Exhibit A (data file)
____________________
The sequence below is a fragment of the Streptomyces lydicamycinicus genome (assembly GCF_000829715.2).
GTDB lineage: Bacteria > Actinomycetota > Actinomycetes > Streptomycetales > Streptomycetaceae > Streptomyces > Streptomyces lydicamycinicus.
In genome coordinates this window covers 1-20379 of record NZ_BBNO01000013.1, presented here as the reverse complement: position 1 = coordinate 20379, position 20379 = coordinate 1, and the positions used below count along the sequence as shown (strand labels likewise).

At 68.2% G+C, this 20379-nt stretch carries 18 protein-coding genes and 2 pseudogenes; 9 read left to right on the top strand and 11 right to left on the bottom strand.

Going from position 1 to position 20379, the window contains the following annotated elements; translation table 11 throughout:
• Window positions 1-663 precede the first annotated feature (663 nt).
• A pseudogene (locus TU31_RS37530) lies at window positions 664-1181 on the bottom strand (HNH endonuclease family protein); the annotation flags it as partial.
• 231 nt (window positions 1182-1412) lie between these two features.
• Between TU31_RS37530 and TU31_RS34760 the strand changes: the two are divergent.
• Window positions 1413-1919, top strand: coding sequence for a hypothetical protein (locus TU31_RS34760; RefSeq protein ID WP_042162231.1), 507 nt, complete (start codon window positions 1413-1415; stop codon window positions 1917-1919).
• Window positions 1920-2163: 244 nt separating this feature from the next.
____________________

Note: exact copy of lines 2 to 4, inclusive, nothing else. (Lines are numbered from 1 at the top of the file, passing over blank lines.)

GTDB lineage: Bacteria > Actinomycetota > Actinomycetes > Streptomycetales > Streptomycetaceae > Streptomyces > Streptomyces lydicamycinicus.
In genome coordinates this window covers 1-20379 of record NZ_BBNO01000013.1, presented here as the reverse complement: position 1 = coordinate 20379, position 20379 = coordinate 1, and the positions used below count along the sequence as shown (strand labels likewise).

At 68.2% G+C, this 20379-nt stretch carries 18 protein-coding genes and 2 pseudogenes; 9 read left to right on the top strand and 11 right to left on the bottom strand.